„All Europeans who had jobs in the studio gave one percent of their weekly salary to the Fund. American writers, among them Dorothy Parker, Anita Loos, Alan Campell, Samuel Hoffenstein, Sam N. Behrman, Donald Ogden Stewart, Herman and Joseph Mankiewicz, and others contributed. And after the war broke out they were also most generous in giving affidavits.”[14]

The actress Charlotte Dieterle-Hagenbruch, Liesl Frank (daughter of the operetta star Fritzi Massary) and Hollywood agent Paul Kohner came up with the idea and organized the escape and admission of quite a few European artists and members of the film community. The Fund collected and distributed money (for affidavits etc.) and tried to provide refugees with jobs in the film industry that were not well paid but preconditions for getting visa in the first place. People like Heinrich Mann, Leonhard Frank, Alfred Döblin, Ludwig Marcuse, Walter Mehring and Ernst Lothar benefited from the European Film Fund, but also less well-known persons such as Wilhelm Speyer or Hans G. Lustig. Michael Curtiz und William Wyler are often named as especially generous donators. Such was Ernst Lubitsch who additionally acted as president of the still widely unknown European Film Fund.[15]

[1] Hugh Walpole in: John Baxter, The Hollywood Exiles, London 1976, 160,172.
[2] Larry Ceplair/Steven Englund: The Inquisition in Hollywood. Politics in the Film Community, 1930–60, Chicago 2003, pp. 16–46.
[3] Ib.
[4] Ib., p. 98.
[5] Ib., pp. 99–100.
[6] ErikaMann/Klaus Mann: Escape to Life. Deutsche Kultur im Exil, München 1991, pp. 331–347.
[7] Ceplair/Englund: Inquisition (footnote 2), pp. 104–105.
[8] Larry Ceplair / Steven Englund, The Inquisition in Hollywood. Politics in the Film Community, 1930-60, Chicago 2003, pp. 108–109.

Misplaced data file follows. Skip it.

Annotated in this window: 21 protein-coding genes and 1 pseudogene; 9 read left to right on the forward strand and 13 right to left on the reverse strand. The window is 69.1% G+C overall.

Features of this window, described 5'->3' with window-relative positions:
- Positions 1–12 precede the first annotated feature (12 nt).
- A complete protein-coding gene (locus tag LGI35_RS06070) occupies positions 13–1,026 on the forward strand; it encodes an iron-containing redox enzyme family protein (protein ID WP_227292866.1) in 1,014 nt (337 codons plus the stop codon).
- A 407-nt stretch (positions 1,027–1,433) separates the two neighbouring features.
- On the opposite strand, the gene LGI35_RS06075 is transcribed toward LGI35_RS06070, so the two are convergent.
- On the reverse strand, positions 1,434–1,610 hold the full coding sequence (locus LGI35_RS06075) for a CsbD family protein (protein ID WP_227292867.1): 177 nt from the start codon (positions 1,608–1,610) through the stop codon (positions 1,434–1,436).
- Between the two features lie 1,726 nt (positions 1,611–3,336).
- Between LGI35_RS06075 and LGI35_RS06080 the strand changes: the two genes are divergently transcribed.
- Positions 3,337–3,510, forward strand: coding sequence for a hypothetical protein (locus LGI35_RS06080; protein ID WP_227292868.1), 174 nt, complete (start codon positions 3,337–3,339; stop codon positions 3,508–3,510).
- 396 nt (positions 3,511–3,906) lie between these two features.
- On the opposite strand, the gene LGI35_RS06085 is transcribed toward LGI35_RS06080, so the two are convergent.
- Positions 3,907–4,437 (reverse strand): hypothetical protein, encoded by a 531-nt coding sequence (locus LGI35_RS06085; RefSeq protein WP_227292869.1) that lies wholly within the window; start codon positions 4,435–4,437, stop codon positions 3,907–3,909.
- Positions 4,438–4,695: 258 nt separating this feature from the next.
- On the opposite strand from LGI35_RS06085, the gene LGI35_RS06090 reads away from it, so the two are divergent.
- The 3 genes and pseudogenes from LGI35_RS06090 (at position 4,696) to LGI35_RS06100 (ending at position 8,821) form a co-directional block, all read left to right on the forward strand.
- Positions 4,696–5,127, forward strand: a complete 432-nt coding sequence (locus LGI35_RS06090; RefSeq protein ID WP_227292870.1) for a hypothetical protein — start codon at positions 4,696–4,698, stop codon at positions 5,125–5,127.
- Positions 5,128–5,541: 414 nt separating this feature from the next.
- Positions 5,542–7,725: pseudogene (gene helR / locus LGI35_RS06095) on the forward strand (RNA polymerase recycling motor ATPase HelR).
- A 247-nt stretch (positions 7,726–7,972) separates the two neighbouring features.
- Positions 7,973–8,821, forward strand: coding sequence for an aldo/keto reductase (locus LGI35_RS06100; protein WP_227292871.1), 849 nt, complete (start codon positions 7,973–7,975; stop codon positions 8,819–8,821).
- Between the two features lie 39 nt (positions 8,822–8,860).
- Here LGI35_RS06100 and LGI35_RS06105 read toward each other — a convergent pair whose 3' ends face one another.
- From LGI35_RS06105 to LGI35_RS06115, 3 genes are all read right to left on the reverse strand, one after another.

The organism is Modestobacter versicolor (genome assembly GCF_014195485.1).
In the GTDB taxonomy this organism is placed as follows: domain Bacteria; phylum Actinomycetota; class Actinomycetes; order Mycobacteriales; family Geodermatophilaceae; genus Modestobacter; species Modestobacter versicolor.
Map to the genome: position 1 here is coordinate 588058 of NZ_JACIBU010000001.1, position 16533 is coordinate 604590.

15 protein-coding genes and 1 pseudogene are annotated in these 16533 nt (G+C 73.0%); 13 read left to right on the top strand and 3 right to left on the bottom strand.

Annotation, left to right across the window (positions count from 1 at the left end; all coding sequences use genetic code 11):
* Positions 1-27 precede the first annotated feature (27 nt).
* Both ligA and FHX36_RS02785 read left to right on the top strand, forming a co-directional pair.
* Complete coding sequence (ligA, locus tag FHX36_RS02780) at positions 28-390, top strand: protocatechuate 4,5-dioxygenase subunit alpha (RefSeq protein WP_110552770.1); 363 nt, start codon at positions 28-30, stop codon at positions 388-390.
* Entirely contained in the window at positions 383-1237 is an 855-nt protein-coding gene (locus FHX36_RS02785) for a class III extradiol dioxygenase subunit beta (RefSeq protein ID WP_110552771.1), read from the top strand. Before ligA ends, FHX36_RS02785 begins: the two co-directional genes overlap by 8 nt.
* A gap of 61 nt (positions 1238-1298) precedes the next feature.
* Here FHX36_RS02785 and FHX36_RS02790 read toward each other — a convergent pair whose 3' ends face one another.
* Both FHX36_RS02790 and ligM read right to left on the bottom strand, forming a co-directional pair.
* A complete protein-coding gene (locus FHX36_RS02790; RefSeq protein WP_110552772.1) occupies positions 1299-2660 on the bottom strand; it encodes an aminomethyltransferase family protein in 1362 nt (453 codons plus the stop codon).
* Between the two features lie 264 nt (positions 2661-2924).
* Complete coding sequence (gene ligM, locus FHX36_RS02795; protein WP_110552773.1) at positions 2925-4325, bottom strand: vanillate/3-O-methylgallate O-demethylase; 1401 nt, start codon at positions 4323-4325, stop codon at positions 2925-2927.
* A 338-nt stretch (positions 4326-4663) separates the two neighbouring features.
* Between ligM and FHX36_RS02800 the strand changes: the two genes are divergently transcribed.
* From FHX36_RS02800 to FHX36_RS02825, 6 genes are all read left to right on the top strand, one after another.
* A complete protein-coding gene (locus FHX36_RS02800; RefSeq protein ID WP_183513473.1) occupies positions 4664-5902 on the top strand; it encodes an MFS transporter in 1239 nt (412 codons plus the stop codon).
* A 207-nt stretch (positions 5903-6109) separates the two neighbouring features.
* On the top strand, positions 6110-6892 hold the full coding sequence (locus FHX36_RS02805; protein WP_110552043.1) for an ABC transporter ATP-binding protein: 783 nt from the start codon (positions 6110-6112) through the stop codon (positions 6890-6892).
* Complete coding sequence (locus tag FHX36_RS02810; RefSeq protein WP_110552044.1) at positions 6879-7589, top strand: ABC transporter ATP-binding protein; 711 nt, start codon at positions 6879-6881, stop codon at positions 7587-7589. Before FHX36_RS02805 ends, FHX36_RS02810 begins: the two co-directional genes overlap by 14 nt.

[9] Salka Viertel: The Kindness of Strangers, New York u. a. 1969, p. 211; Katharina Prager, „Ich bin nicht gone Hollywood!“ Salka Viertel – ein Leben in Theater und Film, Wien 2007.
[10] Donald Ogden Stewart, By a Stroke of Luck!, London 1975, p. 227.
[11] Viertel: Kindness (footnote 9), p. 211.
[12] Already in the summer 1938 the Texan politician Martin Dies came to Hollywood to look into the „Un-American Activities“ of the Anti-Nazi League.
[13] See: and httpss://, accessed August 16th, 2015.
[14] Salka Viertel, The Kindness of Strangers, New York u. a. 1969, 217.
[15] Martin Sauter, Liesl Frank, Charlotte Dieterle and the European Film Fund, Doctoral Dissertation, German Department, Warwick University, 2010. Helmut G. Asper: Etwas besseres als den Tod… – Filmexil in Hollywood, Marburg 2002, 236–249; Cornelius Schnauber, Spaziergänge durch das Hollywood der Emigranten, Zürich 1992, pp. 47–48; Gundolf S. Freyermuth, Reise in die Verlorengegangenheit. Auf den Spuren deutscher Emigranten (1933-1940), Hamburg 1990.

Zeithistorikerin und Theater-, Film- und Medienwissenschaftlerin. Forschungsbereiche: Biographie (Online); Wien 1900 (Karl Kraus, Berthold Viertel); Exil in Hollywood (Salka Viertel); Rewriting History Projects (Geschlechtergeschichte, Gerda Lerner).